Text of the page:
The 1965 Selma-to-Montgomery civil rights march had a tremendous impact on the history of the United States, as well as a direct personal impact on Ripon College.
A new book by Gary Yerkey ’66 of Washington, D.C., details his participation in the march along with a small group of other Ripon College students and the Rev. Jerry Thompson, then chaplain of the College. “South to Selma: ‘Outside Agitators’ and the Civil Rights March that Changed America” also includes information about the broader civil rights movement, with some context and analysis.
The book is available on amazon.com here.
“The book talks about the debate within Ripon College about whether the school should support sending students, or whether it was something that shouldn’t really concern us being that it was in the South,” Yerkey says.
The students who wanted to participate didn’t have enough money to go on their own and had asked the Student Senate for funding. “They gave us $400, which was a lot of money in those days,” Yerkey says. “That prompted a major demonstration on campus. The Rev. Thompson eventually convinced the students who were against it that it was something we needed to do.” The Rev. Thompson was a religion professor at Ripon College from 1962 to 1985, and also served as the College’s chaplain and football coach.
Yerkey says he felt very strongly that the march was something he wanted to do, but he can’t fully explain why. “It was something I just felt was right to do,” he says. “The Rev. Thompson was very committed to civil rights and human rights. Many of us admired him, and he made a good case.”
Yerkey says there were genuine fears among the participants. “It’s important to understand the 1960s was an extremely violent period in American history, particularly in the South,” he says. “At that time, the violence was very organized and systematic on the part of white supremacists. There were lynchings, daily killings and beatings of blacks and whites by the Ku Klux Klan. Particularly, students from the North were thought to be interfering in the affairs of the South, and there was a lot of anger about that among white people in the South.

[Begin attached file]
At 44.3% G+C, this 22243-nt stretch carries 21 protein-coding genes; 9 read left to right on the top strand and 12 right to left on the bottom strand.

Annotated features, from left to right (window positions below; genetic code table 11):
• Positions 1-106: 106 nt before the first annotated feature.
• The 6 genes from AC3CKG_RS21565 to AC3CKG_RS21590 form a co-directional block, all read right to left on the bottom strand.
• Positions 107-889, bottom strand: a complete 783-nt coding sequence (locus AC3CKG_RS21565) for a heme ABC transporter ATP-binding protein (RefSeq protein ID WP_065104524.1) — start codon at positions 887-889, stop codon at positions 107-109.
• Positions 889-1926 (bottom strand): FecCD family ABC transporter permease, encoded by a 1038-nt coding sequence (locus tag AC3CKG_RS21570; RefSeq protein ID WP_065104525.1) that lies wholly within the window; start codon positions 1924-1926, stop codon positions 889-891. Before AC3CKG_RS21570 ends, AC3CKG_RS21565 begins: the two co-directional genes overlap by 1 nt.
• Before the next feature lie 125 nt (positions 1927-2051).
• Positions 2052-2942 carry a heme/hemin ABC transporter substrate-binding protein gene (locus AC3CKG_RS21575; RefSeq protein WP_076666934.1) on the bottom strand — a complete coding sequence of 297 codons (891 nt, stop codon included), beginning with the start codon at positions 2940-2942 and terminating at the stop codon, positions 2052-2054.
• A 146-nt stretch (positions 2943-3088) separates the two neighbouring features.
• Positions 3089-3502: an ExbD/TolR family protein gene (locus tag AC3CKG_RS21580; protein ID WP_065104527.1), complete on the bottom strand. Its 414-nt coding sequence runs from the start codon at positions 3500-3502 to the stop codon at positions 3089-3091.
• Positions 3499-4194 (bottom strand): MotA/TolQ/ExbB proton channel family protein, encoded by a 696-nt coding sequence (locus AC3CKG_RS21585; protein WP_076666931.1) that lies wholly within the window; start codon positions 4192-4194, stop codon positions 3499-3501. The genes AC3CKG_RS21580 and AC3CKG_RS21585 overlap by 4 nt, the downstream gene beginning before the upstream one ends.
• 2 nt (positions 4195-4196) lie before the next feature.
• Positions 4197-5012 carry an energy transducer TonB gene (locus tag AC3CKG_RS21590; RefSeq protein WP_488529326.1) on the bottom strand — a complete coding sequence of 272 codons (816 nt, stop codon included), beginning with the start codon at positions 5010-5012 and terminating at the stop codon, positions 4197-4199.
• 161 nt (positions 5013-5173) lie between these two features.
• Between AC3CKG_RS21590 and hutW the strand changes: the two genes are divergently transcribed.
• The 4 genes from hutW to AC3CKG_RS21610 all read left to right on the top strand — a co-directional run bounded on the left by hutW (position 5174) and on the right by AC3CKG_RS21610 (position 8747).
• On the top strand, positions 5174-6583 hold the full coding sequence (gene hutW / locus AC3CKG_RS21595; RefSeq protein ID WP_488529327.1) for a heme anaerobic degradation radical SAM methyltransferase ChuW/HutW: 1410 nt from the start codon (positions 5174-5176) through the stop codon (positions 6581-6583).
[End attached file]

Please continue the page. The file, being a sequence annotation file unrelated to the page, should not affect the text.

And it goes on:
“We (the marchers) were concerned, and we were nervous. It was not something we took lightly. We were called ‘agitators,’ but we were proud, actually, to be agitators. The march itself was very exciting. President Lyndon Johnson called in federal troops to protect the marchers, so the fear factor was a little less than it might have been. But I remember being quite concerned about our safety.”
He says the march had great impact. “The march itself is credited with having forced Congress and President Johnson to enact the voting rights act of 1965,” he says. “So that was a very practical outcome of the march. It was the first time that guaranteed for all citizens the right to vote.
“For those of us who participated, it showed us that protests of this kind — organized, non-violent protest — could have a major impact. It reinforced the view for a lot of us that this was something we wanted to continue to work at.”
He hopes his book will have a similar impact on today’s younger generation. “I hope it will inform young people that change can be difficult,” he says. “It takes time, it takes commitment, it takes effort.
“Today, if something doesn’t happen immediately, we give up on it. The civil rights movement began in the mid-1950s in earnest. We came into the civil rights movement toward the end of it. So we’re talking more than 10 years at least. If something takes that long today, commitment and persistence are rare. I hope the book will show that things can be done, but it takes a lot of work and it takes time.”